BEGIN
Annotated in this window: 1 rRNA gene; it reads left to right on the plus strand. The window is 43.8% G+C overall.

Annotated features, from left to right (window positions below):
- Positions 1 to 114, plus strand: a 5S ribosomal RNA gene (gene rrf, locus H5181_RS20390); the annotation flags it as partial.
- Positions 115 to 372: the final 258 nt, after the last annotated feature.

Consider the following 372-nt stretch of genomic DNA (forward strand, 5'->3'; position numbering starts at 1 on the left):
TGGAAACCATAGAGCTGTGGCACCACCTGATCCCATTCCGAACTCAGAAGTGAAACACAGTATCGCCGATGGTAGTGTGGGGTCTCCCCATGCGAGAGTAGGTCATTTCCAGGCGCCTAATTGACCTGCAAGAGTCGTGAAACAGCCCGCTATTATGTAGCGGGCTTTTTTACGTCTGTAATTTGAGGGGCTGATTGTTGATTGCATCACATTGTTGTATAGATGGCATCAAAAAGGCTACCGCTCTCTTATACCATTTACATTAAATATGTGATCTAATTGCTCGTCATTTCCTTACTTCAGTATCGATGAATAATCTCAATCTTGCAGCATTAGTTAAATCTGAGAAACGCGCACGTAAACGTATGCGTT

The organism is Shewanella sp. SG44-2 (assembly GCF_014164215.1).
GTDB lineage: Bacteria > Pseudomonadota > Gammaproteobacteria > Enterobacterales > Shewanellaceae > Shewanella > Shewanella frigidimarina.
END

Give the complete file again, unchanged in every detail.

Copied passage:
Annotated in this window: 1 rRNA gene; it reads left to right on the plus strand. The window is 43.8% G+C overall.

Annotated features, from left to right (window positions below):
- Positions 1 to 114, plus strand: a 5S ribosomal RNA gene (gene rrf, locus H5181_RS20390); the annotation flags it as partial.
- Positions 115 to 372: the final 258 nt, after the last annotated feature.

Consider the following 372-nt stretch of genomic DNA (forward strand, 5'->3'; position numbering starts at 1 on the left):
TGGAAACCATAGAGCTGTGGCACCACCTGATCCCATTCCGAACTCAGAAGTGAAACACAGTATCGCCGATGGTAGTGTGGGGTCTCCCCATGCGAGAGTAGGTCATTTCCAGGCGCCTAATTGACCTGCAAGAGTCGTGAAACAGCCCGCTATTATGTAGCGGGCTTTTTTACGTCTGTAATTTGAGGGGCTGATTGTTGATTGCATCACATTGTTGTATAGATGGCATCAAAAAGGCTACCGCTCTCTTATACCATTTACATTAAATATGTGATCTAATTGCTCGTCATTTCCTTACTTCAGTATCGATGAATAATCTCAATCTTGCAGCATTAGTTAAATCTGAGAAACGCGCACGTAAACGTATGCGTT

The organism is Shewanella sp. SG44-2 (assembly GCF_014164215.1).
GTDB lineage: Bacteria > Pseudomonadota > Gammaproteobacteria > Enterobacterales > Shewanellaceae > Shewanella > Shewanella frigidimarina.